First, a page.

Family Therapy for Childhood ADHD: What to Know

Medically Reviewed by Smitha Bhandari, MD on May 27, 2022
4 min read

When it comes to ADHD treatment for your child, you might first think about medication-based approaches. Though meds can be an effective tool, they can’t do everything, including help your child control their behavior, boost their self-esteem, or help you learn the right parenting strategies.

Unlike the fleeting effects of a pill, family therapy can help support your child with ADHD and help your whole family work better together, with lasting results.

You may have found that “traditional” parenting styles and reward-and-punishment measures don’t always work if you have a child with ADHD. Their struggles to pay attention and control their impulses often make them more unruly than other children. But constant punishment can make their conduct even worse, and chip away at their self-image.

Family therapy can help your household – and all the people in it – run more smoothly. Treatment can be parent-directed or include your child in sessions. In general, all approaches can:

  • Teach your family to work better as a unit.
  • Strengthen your child’s sense of control.
  • Improve their behavior at school, home, with other people, and in public.
  • Show you more effective ways to parent.

If you have a child with ADHD who’s under age 12, the best behavior therapy might be for you to get it. Parent training – also called family therapy, parent behavior therapy, or behavioral parent training – takes the view that you are your child’s best teacher. This therapy model works, experts say, because younger children can’t manage their own actions without family support.

You’ll meet with a therapist for about eight to 16 sessions to master new parenting techniques and learn what makes your child tick. Your child won’t go along for the core sessions until they’re ready to join you in what’s known as integrated parent-child treatment, when they’re around age 8 to 10. For now, your sessions might include just you and your spouse or partner. Your meetings also might include other families in a group. Online courses are also available.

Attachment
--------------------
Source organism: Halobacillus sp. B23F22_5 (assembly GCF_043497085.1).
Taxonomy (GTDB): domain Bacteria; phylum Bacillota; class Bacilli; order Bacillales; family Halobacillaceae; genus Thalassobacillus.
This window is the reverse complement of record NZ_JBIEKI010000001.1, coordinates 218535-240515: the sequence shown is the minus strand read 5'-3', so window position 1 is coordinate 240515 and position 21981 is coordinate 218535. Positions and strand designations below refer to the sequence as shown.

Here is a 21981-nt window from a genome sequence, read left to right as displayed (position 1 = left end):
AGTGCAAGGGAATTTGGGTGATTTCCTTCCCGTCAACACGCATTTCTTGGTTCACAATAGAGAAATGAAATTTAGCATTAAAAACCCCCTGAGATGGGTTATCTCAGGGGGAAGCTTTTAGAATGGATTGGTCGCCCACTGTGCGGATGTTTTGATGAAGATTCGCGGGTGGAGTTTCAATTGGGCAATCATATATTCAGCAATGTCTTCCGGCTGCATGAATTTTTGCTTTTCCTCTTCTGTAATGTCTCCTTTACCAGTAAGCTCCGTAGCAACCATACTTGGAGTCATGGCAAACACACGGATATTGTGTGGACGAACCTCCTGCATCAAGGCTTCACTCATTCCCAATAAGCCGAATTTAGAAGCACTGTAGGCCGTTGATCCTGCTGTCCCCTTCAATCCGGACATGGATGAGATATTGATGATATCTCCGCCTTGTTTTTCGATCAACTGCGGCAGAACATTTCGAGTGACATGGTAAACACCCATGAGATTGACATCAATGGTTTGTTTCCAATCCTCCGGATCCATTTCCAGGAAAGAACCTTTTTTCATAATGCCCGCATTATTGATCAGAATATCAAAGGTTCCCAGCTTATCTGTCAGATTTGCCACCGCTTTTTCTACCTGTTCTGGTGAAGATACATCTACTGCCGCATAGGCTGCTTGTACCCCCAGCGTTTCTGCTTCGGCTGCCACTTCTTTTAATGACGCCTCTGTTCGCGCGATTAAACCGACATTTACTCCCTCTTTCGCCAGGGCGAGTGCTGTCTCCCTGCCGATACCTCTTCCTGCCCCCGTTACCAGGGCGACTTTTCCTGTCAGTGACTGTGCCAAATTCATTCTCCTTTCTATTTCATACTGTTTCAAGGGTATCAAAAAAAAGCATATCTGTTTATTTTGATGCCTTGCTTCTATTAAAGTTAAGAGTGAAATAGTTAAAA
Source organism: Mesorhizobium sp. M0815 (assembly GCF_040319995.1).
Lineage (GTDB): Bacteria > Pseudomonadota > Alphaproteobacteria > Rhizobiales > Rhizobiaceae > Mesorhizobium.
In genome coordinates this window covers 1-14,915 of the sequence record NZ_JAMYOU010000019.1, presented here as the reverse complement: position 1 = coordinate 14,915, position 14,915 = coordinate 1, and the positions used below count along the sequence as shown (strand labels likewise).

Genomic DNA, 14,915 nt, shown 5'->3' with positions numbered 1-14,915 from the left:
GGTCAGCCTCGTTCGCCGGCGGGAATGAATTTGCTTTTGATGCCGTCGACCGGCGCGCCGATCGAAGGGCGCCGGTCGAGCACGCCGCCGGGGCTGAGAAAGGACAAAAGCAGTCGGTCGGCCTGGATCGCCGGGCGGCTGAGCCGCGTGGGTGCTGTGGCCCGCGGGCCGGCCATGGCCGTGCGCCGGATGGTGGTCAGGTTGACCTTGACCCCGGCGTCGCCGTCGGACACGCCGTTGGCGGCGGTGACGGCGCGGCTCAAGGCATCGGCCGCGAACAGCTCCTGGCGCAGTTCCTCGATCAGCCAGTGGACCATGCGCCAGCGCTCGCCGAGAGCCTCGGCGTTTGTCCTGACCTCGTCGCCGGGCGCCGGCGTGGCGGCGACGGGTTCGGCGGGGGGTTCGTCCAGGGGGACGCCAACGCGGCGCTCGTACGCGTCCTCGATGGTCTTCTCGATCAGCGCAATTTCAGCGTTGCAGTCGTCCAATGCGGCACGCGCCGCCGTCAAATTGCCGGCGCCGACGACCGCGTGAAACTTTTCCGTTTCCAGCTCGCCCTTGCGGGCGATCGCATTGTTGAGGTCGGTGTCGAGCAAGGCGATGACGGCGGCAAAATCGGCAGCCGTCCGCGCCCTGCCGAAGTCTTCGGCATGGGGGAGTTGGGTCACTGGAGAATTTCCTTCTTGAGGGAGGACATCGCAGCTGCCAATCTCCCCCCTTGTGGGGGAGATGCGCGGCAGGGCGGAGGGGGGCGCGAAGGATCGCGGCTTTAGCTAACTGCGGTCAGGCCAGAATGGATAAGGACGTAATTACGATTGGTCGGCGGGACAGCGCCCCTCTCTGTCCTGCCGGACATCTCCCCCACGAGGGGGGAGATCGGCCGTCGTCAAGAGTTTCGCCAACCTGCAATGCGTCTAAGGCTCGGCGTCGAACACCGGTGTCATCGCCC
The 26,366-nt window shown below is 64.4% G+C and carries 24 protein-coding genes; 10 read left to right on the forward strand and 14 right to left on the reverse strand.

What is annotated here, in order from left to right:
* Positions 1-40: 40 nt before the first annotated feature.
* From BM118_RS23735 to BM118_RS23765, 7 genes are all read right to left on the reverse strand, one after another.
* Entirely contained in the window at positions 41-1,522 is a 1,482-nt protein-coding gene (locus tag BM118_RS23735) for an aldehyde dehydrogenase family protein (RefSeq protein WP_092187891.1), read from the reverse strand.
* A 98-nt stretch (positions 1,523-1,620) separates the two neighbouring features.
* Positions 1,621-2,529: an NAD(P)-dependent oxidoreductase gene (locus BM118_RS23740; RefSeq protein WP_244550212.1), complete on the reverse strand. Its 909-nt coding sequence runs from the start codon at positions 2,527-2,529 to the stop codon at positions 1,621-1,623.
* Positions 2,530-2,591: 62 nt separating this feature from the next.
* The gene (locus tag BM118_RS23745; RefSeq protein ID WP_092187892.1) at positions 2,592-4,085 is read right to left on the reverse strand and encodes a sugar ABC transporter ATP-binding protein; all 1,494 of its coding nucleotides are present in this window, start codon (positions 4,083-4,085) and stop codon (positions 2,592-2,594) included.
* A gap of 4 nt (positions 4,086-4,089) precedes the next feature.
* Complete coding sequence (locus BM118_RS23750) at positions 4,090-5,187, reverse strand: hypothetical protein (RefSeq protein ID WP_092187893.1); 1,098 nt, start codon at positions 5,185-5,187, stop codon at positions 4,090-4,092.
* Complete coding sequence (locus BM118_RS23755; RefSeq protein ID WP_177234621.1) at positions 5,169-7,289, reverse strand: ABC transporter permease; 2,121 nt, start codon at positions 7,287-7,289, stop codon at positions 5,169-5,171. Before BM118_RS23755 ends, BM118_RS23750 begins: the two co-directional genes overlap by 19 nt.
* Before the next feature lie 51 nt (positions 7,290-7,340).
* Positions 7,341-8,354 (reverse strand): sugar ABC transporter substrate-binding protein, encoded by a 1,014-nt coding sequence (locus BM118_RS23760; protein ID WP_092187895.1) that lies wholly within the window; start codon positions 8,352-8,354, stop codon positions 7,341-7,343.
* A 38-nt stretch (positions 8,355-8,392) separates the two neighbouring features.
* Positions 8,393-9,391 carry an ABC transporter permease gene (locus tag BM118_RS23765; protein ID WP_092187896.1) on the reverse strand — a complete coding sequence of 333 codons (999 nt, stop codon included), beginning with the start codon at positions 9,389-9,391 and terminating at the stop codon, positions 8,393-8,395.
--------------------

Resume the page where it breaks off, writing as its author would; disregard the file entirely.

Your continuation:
In between sessions, you’ll practice your new skills at home. Your therapist might meet with your whole family now and then to see how the techniques are working and check on your progress.

Parent training touches on all aspects of daily life, including:

  • How to set limits, make clear guidelines, and get across what you expect from your child in ways they can understand.
  • Create an organized household with set rules and routines.
  • Target particular behaviors to work on and practice follow-through with suitable consequences. These include rewards for positive behavior. For example, your system might take away privileges for a certain amount of time, or use time-outs for misbehavior. You’ll also learn when to ignore the acting up.
  • Help turn your child’s mistakes into chances to learn. Kids with ADHD sometimes have trouble seeing that link on their own.
  • How to keep your child’s other caregivers in the loop to help them follow the new techniques.

For children younger than 6, experts strongly favor trying parent behavior therapy before taking medication. This doesn’t mean meds shouldn’t be used at all. Therapy works and lasts longer, without the side effects. Behavior therapy also can improve symptoms of closely related conditions to ADHD, without harm or risk in case your child is misdiagnosed.

Studies show family therapy – whether parent focused or with both child and parents – coupled with meds for school-age children can make a winning combo. Even then, though, the FDA says that meds should only be prescribed for kids 5 and over if therapy isn’t helping in at least one part of their lives.

Also, research suggests children who take meds and benefit from family therapy might not need as high a dosage.

Though parent-directed training often is suggested if you have younger children, studies show big payoffs when parents and children meet together with a therapist – or even play parent/child soccer, in one case. They include:

  • Families can talk about and practice strategies over a long period, i.e., eight to 12 sessions.
  • Parenting improves.
  • Family relationships get better.
  • Family stress goes down.
  • It’s easier to monitor behavior and success when all are present.
  • Discipline becomes more effective.

This style of treatment works best during adolescence and young adulthood. While ADHD symptoms might fade over time, your child might still have academic and social problems. Family dysfunction can linger, too.

Even when your child is a teen, you’ll still learn high-value parenting techniques. They’ll just adapt with your child’s age and personality. Some differences may include:

  • Teens attend therapy meetings with parents.
  • Your teen can help come up with solutions for poor behavior and brainstorm consequences, such as trading chores for time-outs.
  • They can set reward “targets” such as a special item or activity for better grades. Perks might include things that are important to them, such as going out with friends.